The Singapore Flyer, which opened earlier this year, had originally revolved so that it rose to face the business district and went down overlooking the sea, the Strait Times newspaper said.
However, masters of the ancient Chinese art of geomancy convinced the wheel's management to reverse it so that it was not taking fortune away from the city.
"A number of feng shui masters had approached us to tell us that the Flyer is on the perfect site to pick up the good qi (energy) flowing into Singapore, but it was going in the wrong direction," said Florian Bollen, the Singapore Flyer's chairman.
"The Flyer was going against the sun and taking fortune away from Singapore."
Bollen likened the change to the "completion of a perfect movie" to give a better story, but added that it cost the company a "six figure sum," the report said.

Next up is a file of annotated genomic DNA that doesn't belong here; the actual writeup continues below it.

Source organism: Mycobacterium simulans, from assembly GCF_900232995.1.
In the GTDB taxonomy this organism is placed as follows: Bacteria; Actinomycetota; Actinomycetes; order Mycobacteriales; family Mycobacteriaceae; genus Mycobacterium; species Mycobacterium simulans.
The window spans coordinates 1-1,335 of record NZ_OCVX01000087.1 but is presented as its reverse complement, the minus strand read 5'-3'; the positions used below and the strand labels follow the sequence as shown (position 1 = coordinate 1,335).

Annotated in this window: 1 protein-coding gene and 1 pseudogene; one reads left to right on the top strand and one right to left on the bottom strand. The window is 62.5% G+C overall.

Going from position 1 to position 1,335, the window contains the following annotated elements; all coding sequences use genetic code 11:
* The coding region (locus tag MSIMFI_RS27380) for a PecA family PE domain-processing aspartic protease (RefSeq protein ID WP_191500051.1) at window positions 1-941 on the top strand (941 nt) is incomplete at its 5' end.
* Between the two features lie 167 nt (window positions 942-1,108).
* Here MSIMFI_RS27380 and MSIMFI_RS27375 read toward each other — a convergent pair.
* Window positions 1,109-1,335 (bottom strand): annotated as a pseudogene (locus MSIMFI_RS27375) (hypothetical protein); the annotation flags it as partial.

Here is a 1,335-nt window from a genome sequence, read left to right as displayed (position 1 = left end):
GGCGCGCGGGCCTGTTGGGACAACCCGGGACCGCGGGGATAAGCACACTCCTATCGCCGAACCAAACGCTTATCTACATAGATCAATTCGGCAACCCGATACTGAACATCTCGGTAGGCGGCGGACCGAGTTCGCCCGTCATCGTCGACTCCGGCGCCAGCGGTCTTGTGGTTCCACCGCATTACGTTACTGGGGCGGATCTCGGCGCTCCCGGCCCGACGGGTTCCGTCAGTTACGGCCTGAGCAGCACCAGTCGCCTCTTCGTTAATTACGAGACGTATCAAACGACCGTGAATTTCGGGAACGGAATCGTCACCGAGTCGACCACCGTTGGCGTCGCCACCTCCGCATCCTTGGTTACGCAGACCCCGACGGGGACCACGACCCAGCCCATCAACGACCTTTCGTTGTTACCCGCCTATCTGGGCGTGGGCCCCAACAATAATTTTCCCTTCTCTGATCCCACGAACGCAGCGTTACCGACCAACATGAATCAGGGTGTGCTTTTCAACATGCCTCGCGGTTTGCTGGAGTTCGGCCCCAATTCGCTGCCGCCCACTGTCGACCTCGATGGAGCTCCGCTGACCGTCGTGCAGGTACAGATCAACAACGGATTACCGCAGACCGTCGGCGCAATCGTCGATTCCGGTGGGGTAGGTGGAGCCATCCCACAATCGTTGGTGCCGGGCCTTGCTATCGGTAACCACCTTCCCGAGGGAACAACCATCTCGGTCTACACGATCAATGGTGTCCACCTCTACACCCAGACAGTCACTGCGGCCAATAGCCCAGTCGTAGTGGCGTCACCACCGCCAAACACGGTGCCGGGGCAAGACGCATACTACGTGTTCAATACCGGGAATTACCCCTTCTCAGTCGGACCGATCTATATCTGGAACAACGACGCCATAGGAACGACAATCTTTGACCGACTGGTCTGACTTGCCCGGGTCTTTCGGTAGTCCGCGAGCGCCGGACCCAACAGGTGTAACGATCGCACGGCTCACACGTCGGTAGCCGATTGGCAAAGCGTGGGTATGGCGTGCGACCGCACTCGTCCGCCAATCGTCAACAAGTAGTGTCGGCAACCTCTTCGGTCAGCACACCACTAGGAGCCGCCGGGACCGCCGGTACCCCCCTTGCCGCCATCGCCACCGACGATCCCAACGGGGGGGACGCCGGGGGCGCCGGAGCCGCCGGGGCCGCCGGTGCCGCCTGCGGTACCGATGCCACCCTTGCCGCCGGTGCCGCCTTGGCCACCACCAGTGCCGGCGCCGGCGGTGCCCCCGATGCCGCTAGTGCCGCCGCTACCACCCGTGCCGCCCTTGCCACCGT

For visitors now riding one of the wheel's 28 air-conditioned capsules, their view starts with beaches and housing estates in the east and culminates with a vista of the business centre.
At 165 metres (545 feet), or 42 storeys, the Singapore Flyer is 30 metres higher than Britain's London Eye, said builders Great Wheel Corp.
Despite being a modern city Singapore is a largely ethnic Chinese nation, where traditions still hold sway.